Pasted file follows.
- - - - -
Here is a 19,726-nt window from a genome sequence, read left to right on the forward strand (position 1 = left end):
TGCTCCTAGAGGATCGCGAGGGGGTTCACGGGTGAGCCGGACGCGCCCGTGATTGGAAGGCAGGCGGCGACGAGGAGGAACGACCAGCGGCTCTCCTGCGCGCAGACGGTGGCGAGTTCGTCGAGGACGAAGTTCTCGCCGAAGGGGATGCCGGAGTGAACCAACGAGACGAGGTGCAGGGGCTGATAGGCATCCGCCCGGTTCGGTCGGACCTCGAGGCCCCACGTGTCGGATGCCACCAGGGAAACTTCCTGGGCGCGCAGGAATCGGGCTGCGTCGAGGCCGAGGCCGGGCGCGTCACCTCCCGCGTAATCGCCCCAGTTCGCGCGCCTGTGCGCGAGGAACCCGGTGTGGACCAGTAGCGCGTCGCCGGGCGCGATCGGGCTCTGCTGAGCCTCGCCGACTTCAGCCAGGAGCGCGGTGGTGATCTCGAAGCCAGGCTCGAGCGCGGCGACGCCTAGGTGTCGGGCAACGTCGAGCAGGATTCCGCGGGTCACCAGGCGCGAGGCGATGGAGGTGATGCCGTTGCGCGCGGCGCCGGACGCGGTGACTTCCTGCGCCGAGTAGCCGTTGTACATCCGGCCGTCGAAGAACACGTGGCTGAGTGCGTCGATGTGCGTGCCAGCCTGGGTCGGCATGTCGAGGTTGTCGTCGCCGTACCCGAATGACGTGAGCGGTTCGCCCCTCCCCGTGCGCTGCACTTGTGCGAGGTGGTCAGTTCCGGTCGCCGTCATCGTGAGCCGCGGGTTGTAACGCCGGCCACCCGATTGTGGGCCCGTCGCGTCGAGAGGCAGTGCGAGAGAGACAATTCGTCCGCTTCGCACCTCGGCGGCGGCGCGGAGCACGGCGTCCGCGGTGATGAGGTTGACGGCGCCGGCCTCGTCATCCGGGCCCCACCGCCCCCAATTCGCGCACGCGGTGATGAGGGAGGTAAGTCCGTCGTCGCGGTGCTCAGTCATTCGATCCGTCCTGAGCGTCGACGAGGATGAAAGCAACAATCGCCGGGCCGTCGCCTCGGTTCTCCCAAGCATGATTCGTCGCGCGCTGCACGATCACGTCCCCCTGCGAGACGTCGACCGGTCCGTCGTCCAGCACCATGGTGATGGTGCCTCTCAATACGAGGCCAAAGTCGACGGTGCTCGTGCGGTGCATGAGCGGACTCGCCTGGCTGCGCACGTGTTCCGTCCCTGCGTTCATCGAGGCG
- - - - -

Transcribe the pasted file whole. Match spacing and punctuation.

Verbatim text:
Here is a 19,726-nt window from a genome sequence, read left to right on the forward strand (position 1 = left end):
TGCTCCTAGAGGATCGCGAGGGGGTTCACGGGTGAGCCGGACGCGCCCGTGATTGGAAGGCAGGCGGCGACGAGGAGGAACGACCAGCGGCTCTCCTGCGCGCAGACGGTGGCGAGTTCGTCGAGGACGAAGTTCTCGCCGAAGGGGATGCCGGAGTGAACCAACGAGACGAGGTGCAGGGGCTGATAGGCATCCGCCCGGTTCGGTCGGACCTCGAGGCCCCACGTGTCGGATGCCACCAGGGAAACTTCCTGGGCGCGCAGGAATCGGGCTGCGTCGAGGCCGAGGCCGGGCGCGTCACCTCCCGCGTAATCGCCCCAGTTCGCGCGCCTGTGCGCGAGGAACCCGGTGTGGACCAGTAGCGCGTCGCCGGGCGCGATCGGGCTCTGCTGAGCCTCGCCGACTTCAGCCAGGAGCGCGGTGGTGATCTCGAAGCCAGGCTCGAGCGCGGCGACGCCTAGGTGTCGGGCAACGTCGAGCAGGATTCCGCGGGTCACCAGGCGCGAGGCGATGGAGGTGATGCCGTTGCGCGCGGCGCCGGACGCGGTGACTTCCTGCGCCGAGTAGCCGTTGTACATCCGGCCGTCGAAGAACACGTGGCTGAGTGCGTCGATGTGCGTGCCAGCCTGGGTCGGCATGTCGAGGTTGTCGTCGCCGTACCCGAATGACGTGAGCGGTTCGCCCCTCCCCGTGCGCTGCACTTGTGCGAGGTGGTCAGTTCCGGTCGCCGTCATCGTGAGCCGCGGGTTGTAACGCCGGCCACCCGATTGTGGGCCCGTCGCGTCGAGAGGCAGTGCGAGAGAGACAATTCGTCCGCTTCGCACCTCGGCGGCGGCGCGGAGCACGGCGTCCGCGGTGATGAGGTTGACGGCGCCGGCCTCGTCATCCGGGCCCCACCGCCCCCAATTCGCGCACGCGGTGATGAGGGAGGTAAGTCCGTCGTCGCGGTGCTCAGTCATTCGATCCGTCCTGAGCGTCGACGAGGATGAAAGCAACAATCGCCGGGCCGTCGCCTCGGTTCTCCCAAGCATGATTCGTCGCGCGCTGCACGATCACGTCCCCCTGCGAGACGTCGACCGGTCCGTCGTCCAGCACCATGGTGATGGTGCCTCTCAATACGAGGCCAAAGTCGACGGTGCTCGTGCGGTGCATGAGCGGACTCGCCTGGCTGCGCACGTGTTCCGTCCCTGCGTTCATCGAGGCG